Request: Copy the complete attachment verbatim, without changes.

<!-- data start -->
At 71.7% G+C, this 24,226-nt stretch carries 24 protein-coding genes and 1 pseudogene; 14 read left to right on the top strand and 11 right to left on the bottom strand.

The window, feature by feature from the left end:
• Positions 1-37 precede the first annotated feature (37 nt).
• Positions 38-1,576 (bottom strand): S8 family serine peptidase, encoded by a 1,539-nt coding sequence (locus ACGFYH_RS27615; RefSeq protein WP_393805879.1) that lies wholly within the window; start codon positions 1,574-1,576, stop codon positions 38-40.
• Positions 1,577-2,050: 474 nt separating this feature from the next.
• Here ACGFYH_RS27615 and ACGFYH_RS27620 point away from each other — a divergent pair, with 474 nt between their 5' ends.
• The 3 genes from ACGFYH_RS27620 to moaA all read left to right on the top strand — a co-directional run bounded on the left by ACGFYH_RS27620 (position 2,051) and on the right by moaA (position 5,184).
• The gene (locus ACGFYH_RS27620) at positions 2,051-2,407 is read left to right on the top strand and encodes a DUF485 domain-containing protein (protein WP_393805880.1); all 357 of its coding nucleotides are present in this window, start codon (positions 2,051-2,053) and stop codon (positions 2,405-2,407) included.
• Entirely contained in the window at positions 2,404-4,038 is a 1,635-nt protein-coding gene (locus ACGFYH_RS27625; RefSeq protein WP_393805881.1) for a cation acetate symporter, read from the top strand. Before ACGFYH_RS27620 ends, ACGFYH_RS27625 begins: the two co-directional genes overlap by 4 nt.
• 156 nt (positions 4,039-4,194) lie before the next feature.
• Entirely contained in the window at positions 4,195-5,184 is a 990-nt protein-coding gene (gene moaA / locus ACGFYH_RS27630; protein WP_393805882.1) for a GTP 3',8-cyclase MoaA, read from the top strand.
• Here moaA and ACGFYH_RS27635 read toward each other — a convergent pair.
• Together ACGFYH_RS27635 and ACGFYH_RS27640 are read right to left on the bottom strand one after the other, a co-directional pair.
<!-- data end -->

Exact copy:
At 71.7% G+C, this 24,226-nt stretch carries 24 protein-coding genes and 1 pseudogene; 14 read left to right on the top strand and 11 right to left on the bottom strand.

The window, feature by feature from the left end:
• Positions 1-37 precede the first annotated feature (37 nt).
• Positions 38-1,576 (bottom strand): S8 family serine peptidase, encoded by a 1,539-nt coding sequence (locus ACGFYH_RS27615; RefSeq protein WP_393805879.1) that lies wholly within the window; start codon positions 1,574-1,576, stop codon positions 38-40.
• Positions 1,577-2,050: 474 nt separating this feature from the next.
• Here ACGFYH_RS27615 and ACGFYH_RS27620 point away from each other — a divergent pair, with 474 nt between their 5' ends.
• The 3 genes from ACGFYH_RS27620 to moaA all read left to right on the top strand — a co-directional run bounded on the left by ACGFYH_RS27620 (position 2,051) and on the right by moaA (position 5,184).
• The gene (locus ACGFYH_RS27620) at positions 2,051-2,407 is read left to right on the top strand and encodes a DUF485 domain-containing protein (protein WP_393805880.1); all 357 of its coding nucleotides are present in this window, start codon (positions 2,051-2,053) and stop codon (positions 2,405-2,407) included.
• Entirely contained in the window at positions 2,404-4,038 is a 1,635-nt protein-coding gene (locus ACGFYH_RS27625; RefSeq protein WP_393805881.1) for a cation acetate symporter, read from the top strand. Before ACGFYH_RS27620 ends, ACGFYH_RS27625 begins: the two co-directional genes overlap by 4 nt.
• 156 nt (positions 4,039-4,194) lie before the next feature.
• Entirely contained in the window at positions 4,195-5,184 is a 990-nt protein-coding gene (gene moaA / locus ACGFYH_RS27630; protein WP_393805882.1) for a GTP 3',8-cyclase MoaA, read from the top strand.
• Here moaA and ACGFYH_RS27635 read toward each other — a convergent pair.
• Together ACGFYH_RS27635 and ACGFYH_RS27640 are read right to left on the bottom strand one after the other, a co-directional pair.